Tattoos, androgyny or die-hard hip-hop fan are not really the hallmarks of a Tatlergirl - or are they? Take Cara Delevingne, Edie Campbell, Jean Campbell, Suki Waterhouse, Alice Dellal and Lady Mary Charteris - the group of "posh" mostly early twentysomethings who have risen to the top of the international fashion world. Their cover-girl good looks are equalled by good breeding, but it's their instinctive (as opposed to inherited) sense of style and raw, self-deprecating British humour that unleash daily Instagram storms. In the wake of the hipster backlash, never has "posh" had such broad possible appeal, or seemed quite so fun.
"Posh is more relevant now," says Sophie Goodwin, Tatler's style editor (seen delighting over Poundshop finds in episode one of the magazine's BBC documentary). "You used to have to be super-groomed and monied. Now it's about anti-polish." It's also about having a business plan - west London's bright young things are most likely to launch their own or a collaborative fashion brand, like Hannah Weiland's faux-fur label Shrimps or Theodora Warre's eponymous jewellery line.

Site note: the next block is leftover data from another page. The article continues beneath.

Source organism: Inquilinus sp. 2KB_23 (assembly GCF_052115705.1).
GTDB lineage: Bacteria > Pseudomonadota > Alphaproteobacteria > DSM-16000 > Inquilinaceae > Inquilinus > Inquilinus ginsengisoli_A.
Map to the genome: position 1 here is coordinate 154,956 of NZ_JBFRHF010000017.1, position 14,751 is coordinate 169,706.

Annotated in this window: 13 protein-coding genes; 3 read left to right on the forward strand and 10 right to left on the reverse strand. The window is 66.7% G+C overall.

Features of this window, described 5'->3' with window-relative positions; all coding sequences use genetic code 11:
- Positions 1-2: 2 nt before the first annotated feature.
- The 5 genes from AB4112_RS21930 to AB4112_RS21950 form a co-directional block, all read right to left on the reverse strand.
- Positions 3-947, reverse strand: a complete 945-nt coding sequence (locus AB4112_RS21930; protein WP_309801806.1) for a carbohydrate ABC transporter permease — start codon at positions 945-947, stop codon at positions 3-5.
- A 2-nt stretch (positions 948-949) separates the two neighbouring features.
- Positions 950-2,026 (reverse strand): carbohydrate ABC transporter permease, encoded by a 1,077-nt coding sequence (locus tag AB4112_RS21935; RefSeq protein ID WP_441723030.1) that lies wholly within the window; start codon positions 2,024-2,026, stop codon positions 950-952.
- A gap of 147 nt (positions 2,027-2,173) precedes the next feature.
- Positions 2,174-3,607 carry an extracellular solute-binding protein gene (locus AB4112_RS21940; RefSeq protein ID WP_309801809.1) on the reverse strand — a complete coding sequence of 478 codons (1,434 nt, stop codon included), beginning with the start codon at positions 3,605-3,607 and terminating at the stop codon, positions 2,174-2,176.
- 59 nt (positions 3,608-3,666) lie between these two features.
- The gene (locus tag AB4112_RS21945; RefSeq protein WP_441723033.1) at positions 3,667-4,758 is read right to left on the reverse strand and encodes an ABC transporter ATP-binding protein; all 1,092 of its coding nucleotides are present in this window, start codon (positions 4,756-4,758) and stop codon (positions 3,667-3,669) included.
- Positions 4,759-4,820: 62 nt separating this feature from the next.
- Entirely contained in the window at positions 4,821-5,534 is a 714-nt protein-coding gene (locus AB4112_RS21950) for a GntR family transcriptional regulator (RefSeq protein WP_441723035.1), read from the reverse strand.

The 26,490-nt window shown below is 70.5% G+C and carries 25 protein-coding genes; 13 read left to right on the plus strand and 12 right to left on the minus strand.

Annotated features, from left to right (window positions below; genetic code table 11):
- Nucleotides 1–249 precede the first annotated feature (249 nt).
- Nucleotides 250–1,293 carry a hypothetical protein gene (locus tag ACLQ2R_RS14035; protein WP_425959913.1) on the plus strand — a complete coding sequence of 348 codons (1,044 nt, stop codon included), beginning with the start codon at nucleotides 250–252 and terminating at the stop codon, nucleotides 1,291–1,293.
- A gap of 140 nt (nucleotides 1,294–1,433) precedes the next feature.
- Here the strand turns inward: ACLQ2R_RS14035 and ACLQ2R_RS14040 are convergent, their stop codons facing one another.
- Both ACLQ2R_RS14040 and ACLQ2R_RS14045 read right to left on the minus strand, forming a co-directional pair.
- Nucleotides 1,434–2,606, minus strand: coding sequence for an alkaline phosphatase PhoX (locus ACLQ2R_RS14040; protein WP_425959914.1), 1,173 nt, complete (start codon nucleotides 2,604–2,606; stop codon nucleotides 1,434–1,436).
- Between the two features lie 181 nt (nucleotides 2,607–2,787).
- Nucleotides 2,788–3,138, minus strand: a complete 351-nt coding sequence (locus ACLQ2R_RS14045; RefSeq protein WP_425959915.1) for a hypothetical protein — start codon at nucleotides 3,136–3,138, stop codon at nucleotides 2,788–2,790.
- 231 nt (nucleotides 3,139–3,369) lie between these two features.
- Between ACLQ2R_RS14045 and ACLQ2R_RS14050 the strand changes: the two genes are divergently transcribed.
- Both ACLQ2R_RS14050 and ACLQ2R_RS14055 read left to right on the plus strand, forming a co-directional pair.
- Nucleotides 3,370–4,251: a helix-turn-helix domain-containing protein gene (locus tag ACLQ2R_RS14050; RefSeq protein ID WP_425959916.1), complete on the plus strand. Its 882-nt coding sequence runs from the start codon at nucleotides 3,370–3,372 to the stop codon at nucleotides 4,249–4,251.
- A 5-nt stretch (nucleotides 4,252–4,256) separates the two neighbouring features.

Likewise, boarding-school styling tricks prevailed on the winter catwalks - parkas or knits paired with shimmering minidresses, kilts and ornate heirloom chandelier earrings are the latest indicators of a deliberately-don't-care socialite style revival and there isn't an alice band in sight.